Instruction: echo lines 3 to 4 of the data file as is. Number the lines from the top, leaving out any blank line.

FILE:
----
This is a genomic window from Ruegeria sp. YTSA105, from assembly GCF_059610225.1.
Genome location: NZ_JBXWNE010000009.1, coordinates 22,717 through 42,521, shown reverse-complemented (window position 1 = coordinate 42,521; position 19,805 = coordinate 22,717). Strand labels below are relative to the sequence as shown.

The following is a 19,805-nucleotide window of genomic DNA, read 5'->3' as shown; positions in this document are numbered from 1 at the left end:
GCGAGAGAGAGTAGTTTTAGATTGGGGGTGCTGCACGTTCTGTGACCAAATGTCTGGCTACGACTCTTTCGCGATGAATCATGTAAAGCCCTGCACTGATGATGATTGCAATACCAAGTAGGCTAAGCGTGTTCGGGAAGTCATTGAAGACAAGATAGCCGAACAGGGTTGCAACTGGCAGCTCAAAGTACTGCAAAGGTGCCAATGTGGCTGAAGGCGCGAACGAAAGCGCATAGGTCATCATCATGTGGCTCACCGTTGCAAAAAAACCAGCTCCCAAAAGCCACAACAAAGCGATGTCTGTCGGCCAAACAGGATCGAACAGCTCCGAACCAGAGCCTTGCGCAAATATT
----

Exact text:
The following is a 19,805-nucleotide window of genomic DNA, read 5'->3' as shown; positions in this document are numbered from 1 at the left end:
GCGAGAGAGAGTAGTTTTAGATTGGGGGTGCTGCACGTTCTGTGACCAAATGTCTGGCTACGACTCTTTCGCGATGAATCATGTAAAGCCCTGCACTGATGATGATTGCAATACCAAGTAGGCTAAGCGTGTTCGGGAAGTCATTGAAGACAAGATAGCCGAACAGGGTTGCAACTGGCAGCTCAAAGTACTGCAAAGGTGCCAATGTGGCTGAAGGCGCGAACGAAAGCGCATAGGTCATCATCATGTGGCTCACCGTTGCAAAAAAACCAGCTCCCAAAAGCCACAACAAAGCGATGTCTGTCGGCCAAACAGGATCGAACAGCTCCGAACCAGAGCCTTGCGCAAATATT